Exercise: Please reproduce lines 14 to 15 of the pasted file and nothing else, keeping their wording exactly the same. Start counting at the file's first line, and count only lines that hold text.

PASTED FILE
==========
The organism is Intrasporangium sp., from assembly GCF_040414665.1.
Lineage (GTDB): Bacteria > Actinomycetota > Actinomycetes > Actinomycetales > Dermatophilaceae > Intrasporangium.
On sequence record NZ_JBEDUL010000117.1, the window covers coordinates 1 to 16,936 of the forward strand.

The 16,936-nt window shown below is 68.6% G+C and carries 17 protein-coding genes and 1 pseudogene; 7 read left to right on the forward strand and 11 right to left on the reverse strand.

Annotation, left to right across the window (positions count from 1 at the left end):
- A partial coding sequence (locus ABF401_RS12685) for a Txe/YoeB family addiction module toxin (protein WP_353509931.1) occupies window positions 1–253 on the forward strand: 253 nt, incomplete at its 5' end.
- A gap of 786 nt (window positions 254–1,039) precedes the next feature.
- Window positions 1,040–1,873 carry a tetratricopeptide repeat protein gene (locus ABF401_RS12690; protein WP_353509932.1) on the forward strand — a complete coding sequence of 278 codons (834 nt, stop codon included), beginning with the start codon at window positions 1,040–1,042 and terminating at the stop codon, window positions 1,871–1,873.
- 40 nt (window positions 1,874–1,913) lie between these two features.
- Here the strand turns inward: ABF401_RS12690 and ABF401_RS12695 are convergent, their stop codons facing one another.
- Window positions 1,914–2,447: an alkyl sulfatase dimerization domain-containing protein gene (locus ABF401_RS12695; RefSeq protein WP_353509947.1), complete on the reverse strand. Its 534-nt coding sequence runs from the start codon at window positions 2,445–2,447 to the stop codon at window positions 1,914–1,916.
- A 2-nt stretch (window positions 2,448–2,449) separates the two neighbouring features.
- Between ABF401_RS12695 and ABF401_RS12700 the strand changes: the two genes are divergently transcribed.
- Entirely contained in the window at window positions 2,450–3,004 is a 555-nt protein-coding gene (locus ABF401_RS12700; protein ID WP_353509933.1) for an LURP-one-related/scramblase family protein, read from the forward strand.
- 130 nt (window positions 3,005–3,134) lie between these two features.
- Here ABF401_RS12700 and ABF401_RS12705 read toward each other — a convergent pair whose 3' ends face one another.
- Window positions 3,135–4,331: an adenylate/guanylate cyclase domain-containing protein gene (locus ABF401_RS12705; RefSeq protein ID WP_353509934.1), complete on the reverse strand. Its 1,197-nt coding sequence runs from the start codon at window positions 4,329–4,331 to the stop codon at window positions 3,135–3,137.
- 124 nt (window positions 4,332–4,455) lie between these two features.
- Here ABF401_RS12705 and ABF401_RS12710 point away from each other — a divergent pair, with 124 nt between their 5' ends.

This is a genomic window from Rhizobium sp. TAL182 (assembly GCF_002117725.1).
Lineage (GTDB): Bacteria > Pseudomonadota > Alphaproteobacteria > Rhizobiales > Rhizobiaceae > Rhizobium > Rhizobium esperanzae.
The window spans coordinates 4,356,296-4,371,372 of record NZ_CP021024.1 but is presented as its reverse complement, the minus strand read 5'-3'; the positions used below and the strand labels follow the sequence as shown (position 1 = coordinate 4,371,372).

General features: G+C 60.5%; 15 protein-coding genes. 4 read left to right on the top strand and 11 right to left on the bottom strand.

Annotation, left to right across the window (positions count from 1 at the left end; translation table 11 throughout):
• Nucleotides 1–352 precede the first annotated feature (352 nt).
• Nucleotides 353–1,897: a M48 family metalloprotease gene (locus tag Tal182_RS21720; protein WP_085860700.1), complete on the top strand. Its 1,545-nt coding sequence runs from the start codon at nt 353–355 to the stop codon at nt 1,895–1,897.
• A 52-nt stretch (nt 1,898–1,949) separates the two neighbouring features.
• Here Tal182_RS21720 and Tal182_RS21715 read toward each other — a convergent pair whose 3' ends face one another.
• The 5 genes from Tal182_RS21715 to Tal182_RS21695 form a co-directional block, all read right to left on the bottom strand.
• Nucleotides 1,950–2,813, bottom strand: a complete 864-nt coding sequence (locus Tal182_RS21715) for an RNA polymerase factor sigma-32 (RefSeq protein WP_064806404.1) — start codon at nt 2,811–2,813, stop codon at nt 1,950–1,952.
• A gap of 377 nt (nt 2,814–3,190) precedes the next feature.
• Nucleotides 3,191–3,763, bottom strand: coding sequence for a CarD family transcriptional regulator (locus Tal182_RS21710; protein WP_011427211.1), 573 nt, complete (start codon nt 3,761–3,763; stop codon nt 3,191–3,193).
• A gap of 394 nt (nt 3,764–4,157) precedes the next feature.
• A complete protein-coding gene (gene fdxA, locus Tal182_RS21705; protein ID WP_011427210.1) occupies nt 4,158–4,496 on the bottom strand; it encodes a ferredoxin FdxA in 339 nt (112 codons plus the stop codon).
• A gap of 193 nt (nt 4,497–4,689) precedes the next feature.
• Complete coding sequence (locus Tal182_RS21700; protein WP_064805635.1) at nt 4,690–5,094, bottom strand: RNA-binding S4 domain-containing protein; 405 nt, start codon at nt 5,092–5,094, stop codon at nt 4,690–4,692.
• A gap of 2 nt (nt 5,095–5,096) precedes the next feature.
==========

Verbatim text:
- Entirely contained in the window at window positions 2,450–3,004 is a 555-nt protein-coding gene (locus ABF401_RS12700; protein ID WP_353509933.1) for an LURP-one-related/scramblase family protein, read from the forward strand.
- 130 nt (window positions 3,005–3,134) lie between these two features.